It is a universal battle, through various generations: Parents trying to get their children to eat healthy. Didn’t you grow up hearing these very words — “Eat your vegetables?” Two weeks ago, I was babysitting Rob and Sandra’s kids while they went to the Paleo FX conference. We had to go to the grocery store one day, and in every aisle there was something that caught Zach’s attention – Pringles, Snickers, Kraft Macaroni & Cheese, Fritos, etc. Bright colored packaging, advertising geared for children, and fun shapes were all screaming “BUY ME”. Don’t even get me started on what they are adding into the food these days to make it more enticing flavor wise, all so you will buy more. I felt like I was running through a gauntlet. How do parents do this, I thought?
At the conference, Sandra had this very question, and sought out resources to help her move her children to eating Paleo. Let’s face it, in some cases, for us adults making the transition wasn’t easy. But we can read up on why Paleo is good for us and understand it. Kids, well, they just want their food to taste good. Period. Half the time it is a battle to get them to eat, let alone to eat healthy. So, below are some simple tips, resources, and encouragement to help move your kids to eating Paleo.
Below is geared for the older children who have established eating patterns that include processed/junk foods. For these children, it is a harder task to get them to eat Paleo. The following are some tips to help parents move their children to eating foods that are good for them:
1. Sit down with your children and explain WHY you are wanting to eat healthy. Informing kids help them to process why things are changing. They understand more than you know. Sandra found a wonderful book for children at the Paleo FX conference entitled: Eat Like a Dinosaur by the Paleo Parents. It includes a story about why we eat Paleo and includes recipes tested by another family.
2. Purge your pantry of processed/junk food. If you have it in there, they will want it. Plus, it would be very easy for you to give in with those foods after a tantrum. If it is not there, neither of you would be tempted.
3. Look for recipes that you all would enjoy as a family. You will wear yourself out trying to cook separate meals for the adults and children. Ask your children to list their favorite foods from the Paleo list. Look for recipes that will include those foods.
4. Involve your children , as best as you can, by having them help cook. In the same vein, empower your kids by giving them a choice between two healthy options. Strawberries or carrots? Chicken or Beef? If they have some control over what they eat, it makes them feel more ownership and empowered.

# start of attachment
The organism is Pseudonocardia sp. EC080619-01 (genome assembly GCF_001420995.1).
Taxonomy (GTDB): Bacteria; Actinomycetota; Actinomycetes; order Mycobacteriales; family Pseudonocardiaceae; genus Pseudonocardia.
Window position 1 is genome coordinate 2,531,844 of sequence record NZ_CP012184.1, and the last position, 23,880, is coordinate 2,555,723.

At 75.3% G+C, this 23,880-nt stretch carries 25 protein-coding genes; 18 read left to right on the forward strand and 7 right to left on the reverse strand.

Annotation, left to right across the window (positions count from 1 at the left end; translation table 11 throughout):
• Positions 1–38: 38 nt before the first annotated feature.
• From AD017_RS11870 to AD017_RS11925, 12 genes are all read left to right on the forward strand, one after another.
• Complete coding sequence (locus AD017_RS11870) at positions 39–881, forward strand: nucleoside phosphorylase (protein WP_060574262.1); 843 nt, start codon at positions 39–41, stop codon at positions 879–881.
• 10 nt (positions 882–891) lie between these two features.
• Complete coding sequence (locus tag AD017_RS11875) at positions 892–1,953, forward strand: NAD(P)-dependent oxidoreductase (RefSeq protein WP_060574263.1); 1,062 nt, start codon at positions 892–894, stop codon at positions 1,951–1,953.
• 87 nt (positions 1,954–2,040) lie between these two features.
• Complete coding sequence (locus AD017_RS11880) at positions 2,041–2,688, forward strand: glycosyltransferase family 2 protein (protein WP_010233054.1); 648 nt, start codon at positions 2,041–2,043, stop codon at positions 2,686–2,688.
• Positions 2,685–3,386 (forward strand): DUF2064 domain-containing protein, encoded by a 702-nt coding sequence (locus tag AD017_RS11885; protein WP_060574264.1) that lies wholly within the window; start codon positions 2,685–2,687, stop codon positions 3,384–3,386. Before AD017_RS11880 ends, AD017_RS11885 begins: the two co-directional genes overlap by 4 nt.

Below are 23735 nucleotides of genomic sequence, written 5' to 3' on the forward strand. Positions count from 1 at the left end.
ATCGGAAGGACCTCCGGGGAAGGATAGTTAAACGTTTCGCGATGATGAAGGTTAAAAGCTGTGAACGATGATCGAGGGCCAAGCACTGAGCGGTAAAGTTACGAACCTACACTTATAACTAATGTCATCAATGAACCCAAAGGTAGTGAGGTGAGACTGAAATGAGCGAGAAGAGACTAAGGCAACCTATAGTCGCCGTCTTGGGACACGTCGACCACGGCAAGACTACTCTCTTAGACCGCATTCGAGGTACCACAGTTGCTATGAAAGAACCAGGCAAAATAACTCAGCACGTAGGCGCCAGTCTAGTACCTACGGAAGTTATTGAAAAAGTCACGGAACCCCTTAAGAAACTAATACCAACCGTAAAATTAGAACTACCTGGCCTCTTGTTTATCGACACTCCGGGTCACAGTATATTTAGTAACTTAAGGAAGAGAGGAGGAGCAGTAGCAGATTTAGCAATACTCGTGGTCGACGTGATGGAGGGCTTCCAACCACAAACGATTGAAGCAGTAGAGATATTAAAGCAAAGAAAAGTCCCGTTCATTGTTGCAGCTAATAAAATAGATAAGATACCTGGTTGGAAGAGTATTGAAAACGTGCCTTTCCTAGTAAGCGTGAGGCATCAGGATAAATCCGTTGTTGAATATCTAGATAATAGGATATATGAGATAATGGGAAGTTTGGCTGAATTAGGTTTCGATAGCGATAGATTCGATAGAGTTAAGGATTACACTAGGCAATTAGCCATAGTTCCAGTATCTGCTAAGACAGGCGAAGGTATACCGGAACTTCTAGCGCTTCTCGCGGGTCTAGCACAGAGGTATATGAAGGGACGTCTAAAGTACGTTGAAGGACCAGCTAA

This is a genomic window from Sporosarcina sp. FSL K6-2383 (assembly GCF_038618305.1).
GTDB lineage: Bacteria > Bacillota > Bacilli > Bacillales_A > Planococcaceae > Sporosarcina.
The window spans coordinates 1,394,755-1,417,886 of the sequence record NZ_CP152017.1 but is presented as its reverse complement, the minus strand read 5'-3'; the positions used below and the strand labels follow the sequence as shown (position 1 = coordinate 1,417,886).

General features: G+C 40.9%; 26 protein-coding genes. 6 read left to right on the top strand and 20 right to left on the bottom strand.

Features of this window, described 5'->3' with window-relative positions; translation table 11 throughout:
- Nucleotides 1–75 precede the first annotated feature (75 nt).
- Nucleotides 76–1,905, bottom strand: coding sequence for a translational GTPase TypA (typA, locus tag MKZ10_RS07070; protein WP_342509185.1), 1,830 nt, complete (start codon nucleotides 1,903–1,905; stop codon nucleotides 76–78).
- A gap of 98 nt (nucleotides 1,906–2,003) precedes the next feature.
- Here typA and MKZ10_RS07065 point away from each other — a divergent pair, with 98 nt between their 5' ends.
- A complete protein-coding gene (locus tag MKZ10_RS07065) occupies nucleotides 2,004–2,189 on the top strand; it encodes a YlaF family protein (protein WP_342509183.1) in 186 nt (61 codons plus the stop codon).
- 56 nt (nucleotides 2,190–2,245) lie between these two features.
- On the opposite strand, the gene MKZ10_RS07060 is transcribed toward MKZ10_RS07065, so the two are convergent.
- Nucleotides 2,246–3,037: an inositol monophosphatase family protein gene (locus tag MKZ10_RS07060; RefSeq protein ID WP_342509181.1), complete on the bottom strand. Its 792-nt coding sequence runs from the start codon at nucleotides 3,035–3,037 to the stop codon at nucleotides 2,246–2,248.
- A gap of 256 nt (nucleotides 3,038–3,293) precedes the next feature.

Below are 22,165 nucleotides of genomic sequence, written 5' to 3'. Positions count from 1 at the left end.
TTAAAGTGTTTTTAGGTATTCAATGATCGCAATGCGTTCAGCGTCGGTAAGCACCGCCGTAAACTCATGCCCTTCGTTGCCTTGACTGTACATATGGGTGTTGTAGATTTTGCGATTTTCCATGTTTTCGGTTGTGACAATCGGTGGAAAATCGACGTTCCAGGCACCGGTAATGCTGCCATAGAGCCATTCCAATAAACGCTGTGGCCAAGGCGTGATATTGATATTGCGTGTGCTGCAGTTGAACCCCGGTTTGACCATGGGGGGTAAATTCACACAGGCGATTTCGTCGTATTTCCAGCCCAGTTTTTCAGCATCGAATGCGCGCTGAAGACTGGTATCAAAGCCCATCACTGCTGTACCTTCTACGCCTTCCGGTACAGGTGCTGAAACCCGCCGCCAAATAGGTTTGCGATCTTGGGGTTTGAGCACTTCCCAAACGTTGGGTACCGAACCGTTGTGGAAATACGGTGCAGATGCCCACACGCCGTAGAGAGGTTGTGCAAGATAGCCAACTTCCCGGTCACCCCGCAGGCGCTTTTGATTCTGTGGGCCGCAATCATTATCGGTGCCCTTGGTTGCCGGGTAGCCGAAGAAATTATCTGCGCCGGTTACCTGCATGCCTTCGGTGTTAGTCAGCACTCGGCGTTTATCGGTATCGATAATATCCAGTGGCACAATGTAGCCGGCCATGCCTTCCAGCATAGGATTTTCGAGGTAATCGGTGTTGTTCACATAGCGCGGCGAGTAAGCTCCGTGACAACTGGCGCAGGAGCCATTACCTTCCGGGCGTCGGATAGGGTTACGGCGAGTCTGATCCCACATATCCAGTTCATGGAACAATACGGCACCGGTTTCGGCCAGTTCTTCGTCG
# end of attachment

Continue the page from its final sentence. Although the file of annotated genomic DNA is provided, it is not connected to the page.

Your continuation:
5. Make meals FUN. Use cookie cutters, pancake molds when baking Paleo. Make one night a breakfast for dinner or favorite color meal. Call each menu item something fun – like Superman Steak, Popeye Spinach, Green Lantern Asparagus.
6. Going Paleo doesn’t mean you cannot bake your children cookies or give them treats. Just make Paleo treats. When I was in Houston, I made some Paleo Cookies. Zach loved them and kept asking for more Paleo cookies. Just like with all treats, they should be limited, but it doesn’t mean you forgo them. Just rethink your treats.
7. Know that kids will NOT starve! They will eventually eat anything. You just have to be strategic about it. Here’s the key if they will not eat what is offered: Do not allow them to snack before or after dinner. If they say they are hungry, give them a choice – eat the dinner that was offered or go find something else to do. Do not let them raid the fridge or pantry at anytime. You have to be firm and consistent. Most kids will start eating after a day of that. Parents, this is where power struggles can come into play. This doesn’t have to be a throw down, just calmly offer the meal and the choice.
8. If you find something Paleo that they DO like, keep offering it as a meal until they get bored and want try something different.
9. Try to do as many Paleo meals as possible. When they do eat non-paleo food, ask them to tell you how they feel afterwards. Sometimes if you can get them to pay attention to how foods affect them, they would be more willing to avoid them.
10. Don’t give up and don’t feel guilty. Often, parents get discouraged and after some pushback from the kids, they give up. Keep at it. Keep at it. Keep at it. Sometimes it takes awhile for it to sink in or for them to get that you really are serious about it. Even adults go through some periods where we fall back and don’t do Paleo/Whole 30 as strictly. But each time we learn something new or something becomes more engrained.
Above are just tips. Some will work, some won’t. You know your kids. Just start somewhere. Start by making one meal a day Paleo, until it turns into two, etc. Before you know it, they will be turning down processed potato chips and clamoring for the healthy Kale chips.
Here is a fun, easy Paleo snack recipe:
1/4 cup almond butter
handful of macadamia nuts (can use other Paleo approved nuts of your choice)
Chop macadamia nuts and place on a plate. Peel bananas and cut into thirds. Melt 1/4 cup almond butter in a small saucepan on medium heat until smooth. Using a fork or a skewer, dip the banana chunk into the melted almond butter. Immediately roll into the nuts. Place banana on a plate and freeze. To eat, slightly thaw banana for a few minutes. Serving size: 2 chunks.